Reviewed by on    Professional Theatre  


David Fox and R. H. Thomson. Photo by Cylla von Tiedemann.

NO GREAT MISCHIEF is an adaptation by David S. Young of Alistair MacLeod’s prize-winning novel. It’s about the MacDonald family’s history that has been elevated almost to the status of myth, beginning with their emigration from Scotland to Cape Breton. Brothers Alexander and Calum explore their family’s memories and relationships. In the play’s words, “. . . the legacy of life handed down across the centuries.” The series of stories are pulled together by Alexander’s lyrical narration. This production has almost a dream-like quality that captures the spirit of the book.

For one thing, it’s a technically beautiful production with an unbroken flow. Charlotte Dean’s set consists of a slanted scrim upstage with two side panels, the scrim painted in an abstract blue-green pattern. The side walls have small shelves for props and musical instruments. There’s a door up center and a few wooden chairs.

The simplicity provides a perfect canvas for Graeme Thomson’s creative and evocative lighting. His lighting along with Todd Charlton’s masterful sound has created one of the best thunderstorms ever. The light and sound in the underground scenes almost become another character.

This is a true ensemble cast. Most also play many small roles, but they’re such good actors it’s never confusing. They’re also accomplished musicians and singers. Ben Irvine is good as two different Cousin Alexanders, especially the draft dodger from California. Daniel Giverin and Stephen Guy-McGrath do a fine job as Brothers 1 and 2. They’re also terrific fiddlers and very good in various other roles.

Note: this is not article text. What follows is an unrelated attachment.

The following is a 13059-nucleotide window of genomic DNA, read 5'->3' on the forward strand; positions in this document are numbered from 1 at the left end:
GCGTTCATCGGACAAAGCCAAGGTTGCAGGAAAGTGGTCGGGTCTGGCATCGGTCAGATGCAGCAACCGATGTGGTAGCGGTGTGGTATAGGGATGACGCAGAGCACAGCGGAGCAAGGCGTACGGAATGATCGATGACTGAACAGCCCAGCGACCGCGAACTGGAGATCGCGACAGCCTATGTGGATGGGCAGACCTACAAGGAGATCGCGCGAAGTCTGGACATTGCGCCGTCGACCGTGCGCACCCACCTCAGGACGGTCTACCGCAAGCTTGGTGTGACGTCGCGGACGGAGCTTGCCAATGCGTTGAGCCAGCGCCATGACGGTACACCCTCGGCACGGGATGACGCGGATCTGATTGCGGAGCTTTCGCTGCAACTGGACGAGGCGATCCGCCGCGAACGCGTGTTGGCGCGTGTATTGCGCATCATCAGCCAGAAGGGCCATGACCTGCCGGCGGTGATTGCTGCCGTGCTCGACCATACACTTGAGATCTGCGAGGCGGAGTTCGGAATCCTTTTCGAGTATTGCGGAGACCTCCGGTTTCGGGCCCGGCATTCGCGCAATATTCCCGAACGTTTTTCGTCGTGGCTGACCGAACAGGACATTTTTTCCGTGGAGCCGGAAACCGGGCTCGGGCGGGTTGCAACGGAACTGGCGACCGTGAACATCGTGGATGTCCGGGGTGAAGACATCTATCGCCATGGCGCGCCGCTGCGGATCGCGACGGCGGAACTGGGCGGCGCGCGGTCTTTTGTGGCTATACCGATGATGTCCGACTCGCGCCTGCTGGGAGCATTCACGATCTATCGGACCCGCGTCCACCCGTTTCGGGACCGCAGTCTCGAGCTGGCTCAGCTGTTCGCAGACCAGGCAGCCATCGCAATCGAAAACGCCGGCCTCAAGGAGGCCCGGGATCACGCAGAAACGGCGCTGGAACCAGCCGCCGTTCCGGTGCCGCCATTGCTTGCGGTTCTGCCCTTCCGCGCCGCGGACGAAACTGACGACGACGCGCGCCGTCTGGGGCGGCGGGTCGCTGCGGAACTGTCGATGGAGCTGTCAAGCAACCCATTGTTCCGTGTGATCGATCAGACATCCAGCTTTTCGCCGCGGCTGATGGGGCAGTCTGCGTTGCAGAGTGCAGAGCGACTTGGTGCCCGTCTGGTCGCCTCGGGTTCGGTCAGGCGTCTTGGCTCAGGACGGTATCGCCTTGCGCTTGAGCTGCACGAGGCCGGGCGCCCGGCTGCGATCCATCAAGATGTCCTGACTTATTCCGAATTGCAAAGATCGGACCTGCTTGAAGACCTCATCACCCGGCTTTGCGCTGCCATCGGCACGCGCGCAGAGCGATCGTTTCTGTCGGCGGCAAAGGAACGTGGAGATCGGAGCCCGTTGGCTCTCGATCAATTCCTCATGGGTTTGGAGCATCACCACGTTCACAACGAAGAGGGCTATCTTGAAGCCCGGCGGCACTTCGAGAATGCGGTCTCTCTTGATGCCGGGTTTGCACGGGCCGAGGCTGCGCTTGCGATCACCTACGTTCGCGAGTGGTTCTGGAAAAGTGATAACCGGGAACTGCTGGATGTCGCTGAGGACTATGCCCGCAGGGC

As Grandma, Nicola Lipman is thoroughly believable and her last scene with Alexander is almost unbearably poignant. Jack Nicholsen as Serious Grandfather gives us subtle glimpses of the warmth hidden under the undemonstrative exterior. As the often over-lubricated Grampa, the irrepressible Paul Rainville has one of my favorite lines. “When the going gets tough, the tough get hammered.”

David Fox as Calum, Alexander’s alcoholic brother, gives a strong performance. We come to understand the reasons for his disintegration. As Alexander, who acts as narrator and is the pivot point for the memories, R.H. Thomson gives a wonderfully sensitive performance. He handles the connective narration of lyrical language with ease and is very believable as both the boy and the man. The last two scenes between him and Calum are very powerful.

The music, arranged by Mike Ross and under the direction of Kate Stevenson, adds a great deal to the production. The a capella vocals sound great and as for the instrumentals, wow! In Act II there’s a literal play-off between the MacDonald work crew and the French Canadians. Two fiddlers, 3 guitarists and various percussion instruments go head to head. The terrific music competition gradually disintegrates into a slow motion fight as night slowly falls. It’s brilliant staging.

That brings me to Director Richard Rose. His staging is very inventive and often has the dream-like quality of a memory play. So many visual moments stand out – crossing the ice, playing in the wind on the cliff and the scenes underground. He and the skillful performers bring the MacDonalds and their stories to life. NO GREAT MISCHIEF made me want to visit Cape Breton where there’s “. . . a sky big enough to hold two days at once.”

NO GREAT MISCHIEF at 1000 Islands Playhouse through October 5 Tkts: 613-382-7020

NO GREAT MISCHIEF by David S. Young adapted from Alistair MacLeod’s novel

Producer: 1000 Islands Playhouse, originally produced by Tarragon Theatre

Director: Richard Rose

Set & Costumes: Charlotte Dean

Lighting: Graeme Thomson

Sound: Todd Charlton

Music arrangement: Mike Ross

Music Director & Assistant Director: Kate Stevenson


David Fox: Calum MacDonald

Daniel Giverin: Brother 1

Stephen Guy-McGrath: Brother 2

Ben Irvine; Cousin Alexander

John Koensgen: Alexander MacDonald (Oct.1-Oct.5)

Nicola Lipman: Grandma

Jack Nicholsen: Serious Grandfather

Paul Rainville: Grampa

R.H.Thomson: Alexander MacDonald (Sept. 13-Sept.29)